Large losses impacting on marine cargo insurance market, says IUMISpeaking at this year’s IUMI annual conference in Berlin, Nick Derrick, Chairman of IUMI’s Cargo Committee warned that large cargo losses were having a significant impact on the marine insurance sector.
The recent incident at the port of Tianjin should, according to Derrick, serve as a “substantial wake-up call to all cargo insurers”,
“Tianjin port covers an area of around 125 sq km”, says Derrick, “but only a small part of the port was affected by the explosion. Even so, we are expecting to see cargo losses of at least USD1.5 billion with some reports stating that the final figure could be as high as USD6 billion. Cargo insurers need to understand what the dollar loss might have been if the entire port had been affected, perhaps by a natural catastrophe such as an earthquake or tsunami”.
He continued, “Added to the direct impact of the Tianjin explosion, we also understand that goods outside of the blast area have been contaminated by dangerous chemicals. This will add to the final loss figure”.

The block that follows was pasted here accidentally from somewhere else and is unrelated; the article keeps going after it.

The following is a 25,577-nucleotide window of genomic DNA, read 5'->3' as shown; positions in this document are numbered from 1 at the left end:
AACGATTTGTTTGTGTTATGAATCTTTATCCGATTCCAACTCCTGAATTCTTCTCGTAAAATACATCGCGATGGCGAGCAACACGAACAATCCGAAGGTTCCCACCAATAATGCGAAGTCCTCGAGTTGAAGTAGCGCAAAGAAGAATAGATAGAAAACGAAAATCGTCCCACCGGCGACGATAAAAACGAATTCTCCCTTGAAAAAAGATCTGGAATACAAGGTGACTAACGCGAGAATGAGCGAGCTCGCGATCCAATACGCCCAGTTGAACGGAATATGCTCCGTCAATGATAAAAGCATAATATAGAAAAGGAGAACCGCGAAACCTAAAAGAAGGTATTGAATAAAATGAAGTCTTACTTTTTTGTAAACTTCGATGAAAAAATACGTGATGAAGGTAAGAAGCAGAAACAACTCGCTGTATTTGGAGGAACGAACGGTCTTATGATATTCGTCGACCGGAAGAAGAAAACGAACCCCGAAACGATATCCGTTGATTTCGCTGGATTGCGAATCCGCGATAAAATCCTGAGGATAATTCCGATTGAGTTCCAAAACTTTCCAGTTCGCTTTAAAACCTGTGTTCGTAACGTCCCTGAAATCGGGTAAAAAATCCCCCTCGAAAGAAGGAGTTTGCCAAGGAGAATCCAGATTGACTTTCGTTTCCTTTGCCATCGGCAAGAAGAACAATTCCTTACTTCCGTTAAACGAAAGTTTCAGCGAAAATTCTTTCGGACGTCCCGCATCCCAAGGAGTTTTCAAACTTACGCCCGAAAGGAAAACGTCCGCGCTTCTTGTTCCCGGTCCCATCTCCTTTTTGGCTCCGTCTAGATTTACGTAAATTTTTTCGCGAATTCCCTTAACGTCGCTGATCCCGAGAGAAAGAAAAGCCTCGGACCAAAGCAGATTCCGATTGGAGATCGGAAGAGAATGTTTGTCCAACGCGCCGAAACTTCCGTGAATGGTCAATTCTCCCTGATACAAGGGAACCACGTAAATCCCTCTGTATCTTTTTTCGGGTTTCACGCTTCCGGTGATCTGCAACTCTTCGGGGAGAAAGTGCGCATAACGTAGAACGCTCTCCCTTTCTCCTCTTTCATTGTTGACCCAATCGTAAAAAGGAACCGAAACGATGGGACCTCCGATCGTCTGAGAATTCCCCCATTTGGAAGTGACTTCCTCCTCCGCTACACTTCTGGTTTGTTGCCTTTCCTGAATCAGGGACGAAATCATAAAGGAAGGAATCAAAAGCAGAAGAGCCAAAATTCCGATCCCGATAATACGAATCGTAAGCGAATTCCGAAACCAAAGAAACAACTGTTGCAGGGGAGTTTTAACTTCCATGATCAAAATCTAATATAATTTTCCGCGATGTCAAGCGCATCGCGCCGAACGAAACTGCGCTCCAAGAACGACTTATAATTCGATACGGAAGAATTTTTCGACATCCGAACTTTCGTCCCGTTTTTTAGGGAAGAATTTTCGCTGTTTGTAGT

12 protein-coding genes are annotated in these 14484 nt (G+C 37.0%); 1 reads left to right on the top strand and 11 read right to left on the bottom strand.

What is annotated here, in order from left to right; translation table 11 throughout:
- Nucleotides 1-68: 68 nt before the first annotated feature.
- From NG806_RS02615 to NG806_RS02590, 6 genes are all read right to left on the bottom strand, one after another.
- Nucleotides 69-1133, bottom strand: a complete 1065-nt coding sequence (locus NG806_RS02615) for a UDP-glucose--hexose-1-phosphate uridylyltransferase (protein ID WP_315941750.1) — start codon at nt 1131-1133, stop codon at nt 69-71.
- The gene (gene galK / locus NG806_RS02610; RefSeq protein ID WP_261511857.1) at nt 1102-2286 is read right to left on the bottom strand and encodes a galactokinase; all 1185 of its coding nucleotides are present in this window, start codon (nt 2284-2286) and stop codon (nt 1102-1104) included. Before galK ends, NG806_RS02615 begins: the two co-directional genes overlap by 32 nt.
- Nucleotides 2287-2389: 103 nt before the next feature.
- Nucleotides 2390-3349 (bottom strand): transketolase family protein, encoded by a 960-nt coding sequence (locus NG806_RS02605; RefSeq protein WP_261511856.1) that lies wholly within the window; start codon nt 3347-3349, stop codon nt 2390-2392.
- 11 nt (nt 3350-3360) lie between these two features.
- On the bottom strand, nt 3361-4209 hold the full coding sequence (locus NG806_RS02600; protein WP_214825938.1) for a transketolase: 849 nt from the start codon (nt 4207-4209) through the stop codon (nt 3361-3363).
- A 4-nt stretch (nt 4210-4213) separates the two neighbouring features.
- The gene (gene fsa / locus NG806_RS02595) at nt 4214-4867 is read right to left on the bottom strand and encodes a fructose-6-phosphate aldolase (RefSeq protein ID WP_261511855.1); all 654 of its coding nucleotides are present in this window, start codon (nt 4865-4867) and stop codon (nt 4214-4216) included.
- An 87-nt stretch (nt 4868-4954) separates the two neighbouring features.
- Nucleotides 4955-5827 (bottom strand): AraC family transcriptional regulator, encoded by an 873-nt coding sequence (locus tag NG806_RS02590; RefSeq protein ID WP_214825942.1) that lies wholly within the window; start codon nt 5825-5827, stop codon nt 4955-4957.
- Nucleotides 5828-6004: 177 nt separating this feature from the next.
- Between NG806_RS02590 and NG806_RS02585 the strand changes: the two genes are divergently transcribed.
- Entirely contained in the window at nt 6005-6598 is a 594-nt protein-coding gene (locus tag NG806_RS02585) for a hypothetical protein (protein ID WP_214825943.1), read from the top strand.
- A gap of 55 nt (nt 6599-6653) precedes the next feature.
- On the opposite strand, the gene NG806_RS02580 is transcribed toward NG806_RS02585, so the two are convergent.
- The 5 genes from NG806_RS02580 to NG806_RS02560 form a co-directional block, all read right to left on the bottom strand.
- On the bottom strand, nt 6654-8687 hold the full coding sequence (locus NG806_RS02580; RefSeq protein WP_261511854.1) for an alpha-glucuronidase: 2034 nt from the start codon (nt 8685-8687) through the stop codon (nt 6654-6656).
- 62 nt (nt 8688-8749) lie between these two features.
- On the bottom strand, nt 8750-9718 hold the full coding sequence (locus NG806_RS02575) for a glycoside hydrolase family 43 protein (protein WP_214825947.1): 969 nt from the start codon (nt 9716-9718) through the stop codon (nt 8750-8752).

The Tianjin incident, coupled with other large losses in 2015 – including the grounding of car carrier Höegh Osaka resulting in a vehicle loss exposure of GBP35 million – is expected to have an impact on the profitability of the marine cargo sector in 2014 and 2015.
Derrick believes that the management of unexpected accumulation risk will become an increasing problem for cargo insurers in the future and called for new technology to assist insurers handle that risk.
More positively, Derrick reported a reduction in successful piracy attacks off the Somali coast but warned that attacks off the Malay Peninsula were increasing and called for more to be done to suppress this trend.
Closer to home, IUMI’s cargo committee have highlighted a growing threat to cargo underwriters from so-called “broker facilities”. Increasingly, brokers were channelling business to enhanced fee paying insurers without assessing the individual risk. Not only was this a dangerous activity in its own right, but it also placed pressure on full-service underwriters who had to carry full costs but with less business.